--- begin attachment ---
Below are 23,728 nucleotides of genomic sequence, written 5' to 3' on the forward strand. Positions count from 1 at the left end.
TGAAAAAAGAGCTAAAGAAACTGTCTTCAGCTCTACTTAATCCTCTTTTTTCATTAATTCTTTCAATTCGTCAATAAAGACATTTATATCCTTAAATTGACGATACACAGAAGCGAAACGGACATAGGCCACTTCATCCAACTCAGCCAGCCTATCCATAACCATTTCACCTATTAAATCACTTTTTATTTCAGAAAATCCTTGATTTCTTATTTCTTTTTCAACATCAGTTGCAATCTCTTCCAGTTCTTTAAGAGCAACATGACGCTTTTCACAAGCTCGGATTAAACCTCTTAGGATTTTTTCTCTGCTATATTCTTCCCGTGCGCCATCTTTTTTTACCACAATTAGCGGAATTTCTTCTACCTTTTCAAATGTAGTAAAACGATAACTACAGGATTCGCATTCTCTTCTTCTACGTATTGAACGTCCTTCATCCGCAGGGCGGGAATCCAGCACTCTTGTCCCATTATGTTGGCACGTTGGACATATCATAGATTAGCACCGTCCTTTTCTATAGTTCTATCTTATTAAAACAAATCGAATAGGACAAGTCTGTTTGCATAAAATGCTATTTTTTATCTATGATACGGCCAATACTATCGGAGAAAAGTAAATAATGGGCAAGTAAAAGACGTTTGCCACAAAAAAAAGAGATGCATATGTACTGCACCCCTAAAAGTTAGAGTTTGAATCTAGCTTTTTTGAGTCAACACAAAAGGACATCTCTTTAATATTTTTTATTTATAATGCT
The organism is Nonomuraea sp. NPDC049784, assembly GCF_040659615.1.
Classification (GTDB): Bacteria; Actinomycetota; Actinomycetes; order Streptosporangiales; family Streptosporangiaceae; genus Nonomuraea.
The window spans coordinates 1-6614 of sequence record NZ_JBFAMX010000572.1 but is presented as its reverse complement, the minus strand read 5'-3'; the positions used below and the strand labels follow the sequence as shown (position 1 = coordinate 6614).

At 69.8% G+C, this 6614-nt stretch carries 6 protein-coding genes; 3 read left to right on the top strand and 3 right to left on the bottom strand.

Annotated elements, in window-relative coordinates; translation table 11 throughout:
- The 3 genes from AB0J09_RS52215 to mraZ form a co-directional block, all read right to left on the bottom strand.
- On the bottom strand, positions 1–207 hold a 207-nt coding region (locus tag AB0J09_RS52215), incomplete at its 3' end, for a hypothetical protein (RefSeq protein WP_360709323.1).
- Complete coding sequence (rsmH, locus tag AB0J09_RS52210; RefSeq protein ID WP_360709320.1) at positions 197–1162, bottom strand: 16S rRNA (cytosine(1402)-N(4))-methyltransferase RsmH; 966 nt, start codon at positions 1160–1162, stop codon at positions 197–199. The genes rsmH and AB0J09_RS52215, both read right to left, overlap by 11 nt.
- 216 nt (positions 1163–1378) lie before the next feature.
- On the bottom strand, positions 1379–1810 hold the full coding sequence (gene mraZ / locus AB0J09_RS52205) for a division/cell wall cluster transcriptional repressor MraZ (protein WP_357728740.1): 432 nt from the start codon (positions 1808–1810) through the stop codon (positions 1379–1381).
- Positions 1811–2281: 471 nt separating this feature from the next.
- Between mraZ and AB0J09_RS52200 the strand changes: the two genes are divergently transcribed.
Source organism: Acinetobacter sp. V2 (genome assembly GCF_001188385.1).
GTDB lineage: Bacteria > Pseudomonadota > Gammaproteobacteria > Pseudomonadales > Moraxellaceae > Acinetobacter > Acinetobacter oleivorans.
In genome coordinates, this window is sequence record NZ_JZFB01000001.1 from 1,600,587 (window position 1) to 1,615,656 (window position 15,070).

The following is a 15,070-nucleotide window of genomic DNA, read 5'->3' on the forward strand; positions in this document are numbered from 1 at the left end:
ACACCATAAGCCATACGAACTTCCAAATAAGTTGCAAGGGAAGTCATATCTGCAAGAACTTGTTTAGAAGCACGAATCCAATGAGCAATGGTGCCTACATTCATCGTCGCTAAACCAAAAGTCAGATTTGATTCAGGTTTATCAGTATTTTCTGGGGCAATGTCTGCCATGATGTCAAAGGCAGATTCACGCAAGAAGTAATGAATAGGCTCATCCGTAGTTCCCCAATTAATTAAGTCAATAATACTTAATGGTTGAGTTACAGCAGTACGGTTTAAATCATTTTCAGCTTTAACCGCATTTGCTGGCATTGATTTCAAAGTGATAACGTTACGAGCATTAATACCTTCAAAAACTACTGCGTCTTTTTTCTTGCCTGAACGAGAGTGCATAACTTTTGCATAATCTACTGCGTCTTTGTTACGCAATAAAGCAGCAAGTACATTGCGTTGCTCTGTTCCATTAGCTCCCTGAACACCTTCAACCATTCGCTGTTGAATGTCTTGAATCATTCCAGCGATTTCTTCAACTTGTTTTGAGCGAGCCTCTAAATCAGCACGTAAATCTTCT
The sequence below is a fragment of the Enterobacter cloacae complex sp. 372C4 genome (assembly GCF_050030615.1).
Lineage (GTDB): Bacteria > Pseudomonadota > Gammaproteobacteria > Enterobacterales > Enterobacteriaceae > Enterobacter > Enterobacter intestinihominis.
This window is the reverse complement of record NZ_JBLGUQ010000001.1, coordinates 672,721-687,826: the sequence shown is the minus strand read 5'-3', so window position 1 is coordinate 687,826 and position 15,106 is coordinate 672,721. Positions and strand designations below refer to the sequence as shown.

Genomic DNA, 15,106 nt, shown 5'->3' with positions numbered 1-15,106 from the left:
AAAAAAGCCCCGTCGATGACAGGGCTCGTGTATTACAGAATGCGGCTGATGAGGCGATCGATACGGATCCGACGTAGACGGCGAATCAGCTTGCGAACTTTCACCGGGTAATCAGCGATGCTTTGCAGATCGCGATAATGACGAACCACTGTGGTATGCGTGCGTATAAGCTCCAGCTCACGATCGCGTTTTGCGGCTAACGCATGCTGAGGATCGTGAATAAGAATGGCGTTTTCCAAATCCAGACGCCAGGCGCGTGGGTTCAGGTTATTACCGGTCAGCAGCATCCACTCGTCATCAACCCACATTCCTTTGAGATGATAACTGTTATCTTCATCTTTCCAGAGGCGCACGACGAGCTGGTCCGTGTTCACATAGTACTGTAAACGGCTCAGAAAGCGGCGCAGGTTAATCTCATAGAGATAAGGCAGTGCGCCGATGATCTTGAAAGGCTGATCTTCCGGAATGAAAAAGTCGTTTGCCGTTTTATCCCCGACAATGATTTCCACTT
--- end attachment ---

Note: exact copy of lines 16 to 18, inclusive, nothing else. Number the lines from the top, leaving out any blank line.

GTDB lineage: Bacteria > Pseudomonadota > Gammaproteobacteria > Pseudomonadales > Moraxellaceae > Acinetobacter > Acinetobacter oleivorans.
In genome coordinates, this window is sequence record NZ_JZFB01000001.1 from 1,600,587 (window position 1) to 1,615,656 (window position 15,070).

The following is a 15,070-nucleotide window of genomic DNA, read 5'->3' on the forward strand; positions in this document are numbered from 1 at the left end: